Topic 2 – OPEN

Reflections on Topic 2

“Openness its key attribute is about ­freedom – ­for individuals to access content, to reuse it in ways they see fit, to develop new methods of working and to take advantage of the opportunities the digital, networked world offers” (Weller, 2014)


Openness is definitely important to me. I use a lot of open resourses for my own education, and i also contribute by creating my own resources and posting them to my open educational website that deals with ultrasound education.

I particularly like creative commons, and think that this is a really useful way of letting people know what they can and can’t dp with material they come across digitally. Depending on the type of license, some resources that are licensed under creative commons allow users to even modify and improve on the content. It also saves me a lot of time and money as I do not need to reinvent the wheel.

I also feel that as an educator, I play more of a role of guiding students towards useful resources available digitally. YouTube educational vidoes are an excellent open resource. However there are limitations as well, as I understand that certain countries prohibit access to YouTube.

I believe that education should be accessible to all walks of society, and to all people who have an interest. Unfortunately, we have to be realistic as well, and perhaps meet somewhere in the middle. I always wonder who funds many of the open resources that I come across, and for what purpose ?

There does not seem to be a lot of open learning in the area of my work in my institution. I think that we could certainly do better. I also think that in medicine, educators still value traditional means of developing educational resources. For instance, a published book is considered more of an achievement compared to an educational website with the same content ! There are a great number of excellent free resources for medicine on the internet. These are known as Free Open Access Medical Education (FOAMed). Many of these have excellent content, but I do wonder if students actually use them or prefer to go to the more well established traditional books.

I love digital technology. I think it plays an extremely importany role in open learning. I use Twitter for a lot of learning and have made connections with other professionals here. Digital technology allows collaboration across continents, with people in geographically distict areas. It also speeds up the pace of things, makes things happen faster and more conveniently.



Add Yours →

I like how you talk about being realistic, it is always important to think about how open we need to be, and that should also vary depending on the specific context you are in. The level of openness depends on context, and the level to which you are open or closed is always in constant negotiation.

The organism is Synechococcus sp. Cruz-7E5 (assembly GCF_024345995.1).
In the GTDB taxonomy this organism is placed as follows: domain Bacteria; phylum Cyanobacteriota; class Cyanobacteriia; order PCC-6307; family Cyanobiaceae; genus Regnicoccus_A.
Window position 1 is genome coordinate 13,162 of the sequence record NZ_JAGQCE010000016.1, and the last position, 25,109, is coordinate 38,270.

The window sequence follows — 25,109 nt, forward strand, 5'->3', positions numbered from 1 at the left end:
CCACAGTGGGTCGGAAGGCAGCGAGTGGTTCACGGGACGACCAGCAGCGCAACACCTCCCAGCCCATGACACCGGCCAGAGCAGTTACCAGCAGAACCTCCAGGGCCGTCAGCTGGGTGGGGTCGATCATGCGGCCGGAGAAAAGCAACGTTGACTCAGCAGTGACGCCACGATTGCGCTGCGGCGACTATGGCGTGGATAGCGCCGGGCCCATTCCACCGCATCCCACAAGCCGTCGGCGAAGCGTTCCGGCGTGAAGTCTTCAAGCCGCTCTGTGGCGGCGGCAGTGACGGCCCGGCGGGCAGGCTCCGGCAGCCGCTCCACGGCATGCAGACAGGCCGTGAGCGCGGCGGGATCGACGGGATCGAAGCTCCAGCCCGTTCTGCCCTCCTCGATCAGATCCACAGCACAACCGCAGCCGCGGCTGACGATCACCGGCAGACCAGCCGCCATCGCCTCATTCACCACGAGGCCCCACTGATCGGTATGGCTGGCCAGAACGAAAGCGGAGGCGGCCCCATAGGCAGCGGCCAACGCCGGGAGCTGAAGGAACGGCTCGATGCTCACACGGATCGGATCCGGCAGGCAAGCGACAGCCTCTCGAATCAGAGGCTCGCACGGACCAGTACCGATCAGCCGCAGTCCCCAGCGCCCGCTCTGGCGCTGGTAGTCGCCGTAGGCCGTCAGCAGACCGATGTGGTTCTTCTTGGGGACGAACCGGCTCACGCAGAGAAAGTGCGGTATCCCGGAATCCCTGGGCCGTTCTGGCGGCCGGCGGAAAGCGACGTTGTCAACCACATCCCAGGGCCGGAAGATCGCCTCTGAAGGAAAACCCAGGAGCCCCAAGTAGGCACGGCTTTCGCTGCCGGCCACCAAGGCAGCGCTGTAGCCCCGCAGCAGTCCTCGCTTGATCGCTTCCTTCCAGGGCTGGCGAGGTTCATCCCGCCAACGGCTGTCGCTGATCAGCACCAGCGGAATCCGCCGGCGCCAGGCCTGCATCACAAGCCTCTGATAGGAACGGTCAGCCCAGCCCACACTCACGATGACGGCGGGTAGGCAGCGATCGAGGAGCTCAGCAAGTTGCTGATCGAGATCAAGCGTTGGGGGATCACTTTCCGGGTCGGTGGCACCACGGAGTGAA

For me, i seek to balance privacy and openness by thinking about this from fours levels. At the macro level, decide whether or not you will share openly, i.e., are you ready to engage in open networking and sharing. At the meso level, consider whom you would like to share with (e.g., family, friends, faculty, students, interest groups, the wider public), as well as those with whom they do not want to share. At the micro level, decide who you will share as, i.e., your digital identities. Is it from a personal level or from a professional level. At the nano level, when you come across resources by others, will you share?

Hi Dr Suresh,

I have seen your twitter (@pocus_today) and although I am not a medical student, I can see that your audience appreciate the effort that you put in through the number of comments and retweets.

Love your question about who is paying for all the OER stuff? After all, Bill Gates can’t be funding everything… (hefty donation to Khan academy).

Agree that educators’ role has evolved to one of facilitation and mentorship. Specifically guiding students to find useful resources instead of always curating and serving it all to them on a silver platter. Prof Sanjay (keynote at NTEL 2022) lamented that Proxy assessment is broken. Everything is distilled to such an extent, the authenticity is gone.

Its a pity that while I was working at TTSH, I did not connect with you via Twitter. Thanks to ONL222, its not too late. Medical education is similar to higher ed, but also not at the same time. Are you familiar with LKC’s Team Based Learning? Would love to have a chat sometime.

Sidebar: how did you come up with that twitter handle? Any interesting story behind it? 🙂

– Ben (PB04)

Thanks Ben and Kiruthika for your valuable comments. I like how you look at the level of openess from a macro to nano perspective. Interesting question that last one. When i come across resources by others i am tempted to share it and often do, but at the same time I have this thought in the back of head of wanting to protect my sources (especially if the source is not well known and it is a really good one)….I guess i am only human haha.

Leave a Reply